Have you just gotten your kid an electric scooter? It could have been a birthday or Christmas present, and you probably didn’t think about the fact that they would have to learn to ride it. Some kids are born with the balance and coordination needed to ride a bike or scooter, while others need to practice before they can actually start going.
Tips To Help Your Child Balance On An Electric Scooter
It may take some time and energy to teach your kids to ride an electric scooter safely, but let us provide you with some helpful tips to get you on your way!
Overbalancing on a scooter is similar to overbalancing on a bike. You can skip this if they already know how to ride a bike without training wheels, but if they don’t, there are two options, depending on the type of scooter they have.
If you go for a standard kids’ scooter, you can either pull them along while they grasp the handlebars and rest both feet on the deck, or you can show them how to stop by placing one foot on the floor while keeping the other on the deck. You can’t exactly guide a kid on an electric scooter while it’s running, and they shouldn’t use the ground as a brake. Instead, you should have them practice balancing on one foot while it’s off and then transferring that foot to the deck while you hold the scooter still.
Determine Your Child’s Dominant Foot
The first step for any scooter rider is to discover their dominant foot. Like being right- or left-handed, the majority of people favor their right foot, hence the term “regular stance.” Yet, there are still many left-foot dominant individuals. After you know which foot is dominant, you can teach your child to walk with their strong foot behind their weaker foot. The person’s weaker foot will stay on the scooter while their stronger one does the pushing.
Make sure the scooter is set up correctly
There’s also the matter of adjusting the electric scooter’s height to your kid’s specific height. The handlebars on most electric scooters may be adjusted to the rider’s height, which is crucial for both riding comfort and safety.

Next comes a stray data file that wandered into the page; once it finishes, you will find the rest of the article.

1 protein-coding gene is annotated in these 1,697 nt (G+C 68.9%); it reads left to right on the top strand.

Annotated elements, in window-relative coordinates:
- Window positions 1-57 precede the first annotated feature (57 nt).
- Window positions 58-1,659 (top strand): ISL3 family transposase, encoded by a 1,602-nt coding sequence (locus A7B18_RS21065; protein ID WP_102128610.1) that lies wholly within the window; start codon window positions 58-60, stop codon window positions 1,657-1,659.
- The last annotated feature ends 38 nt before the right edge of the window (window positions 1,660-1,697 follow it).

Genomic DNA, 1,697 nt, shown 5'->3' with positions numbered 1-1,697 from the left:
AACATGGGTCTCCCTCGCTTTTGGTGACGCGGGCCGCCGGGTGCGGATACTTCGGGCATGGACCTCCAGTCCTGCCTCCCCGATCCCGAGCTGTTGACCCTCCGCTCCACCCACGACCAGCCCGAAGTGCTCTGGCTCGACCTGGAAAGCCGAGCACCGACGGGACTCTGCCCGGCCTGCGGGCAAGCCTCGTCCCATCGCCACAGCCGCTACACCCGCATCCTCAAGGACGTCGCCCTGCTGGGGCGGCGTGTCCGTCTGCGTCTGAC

Have your kid stand on the deck in their outdoor sports shoes while you balance the scooter for them. The handlebars should be set somewhere between the rider’s hips and their waist. Despite the fact that it’s enticing for many kids, you shouldn’t let them adjust the handlebars so that they’re over their waist. If the handlebars are excessively high, the rider will lose control of the scooter. As a starting point, waist height is ideal.
Learn How To Kick Start The Electric Scooter
To ride an electric scooter, you need to put one foot on the deck and the other on the ground, then push off with your foot. Now that they’ve worked hard to propel the vehicle forward, they must put all their weight on their feet while maintaining their balance.
You can provide support by holding their shoulders or their backs. Some guardians even run beside their kids when they ride electric scooters so that everyone may feel secure.
Learn How To Use The Brakes
Both the speed and stop controls for your electric scooter are on the handlebar, but on opposing sides. Some parts, however, were also created according to the manufacturers’ specifications. If you need help when you’re riding, then why not use these components? Check the height of your child’s first electric scooter to make sure his or her feet will touch the ground comfortably. As a result, the child enjoys the experience of riding more and develops self-assurance.
They will probably begin by looking at the electric scooter’s features and settings rather than actually using it. Let them utilize it as they see fit, whether that is to sit, stand, or push. They’ll soon be zooming about in no time!
Show Your Child How To Balance On An Electric Scooter
A more experienced scooter rider, such as an older sibling, can teach a younger sibling the ropes if you both have access to one. Little children learn best by mimicking their elders, so lead by example. You could also show them some videos on YouTube if no one you know has a scooter. It’s common for youngsters to have a friend who can help them out.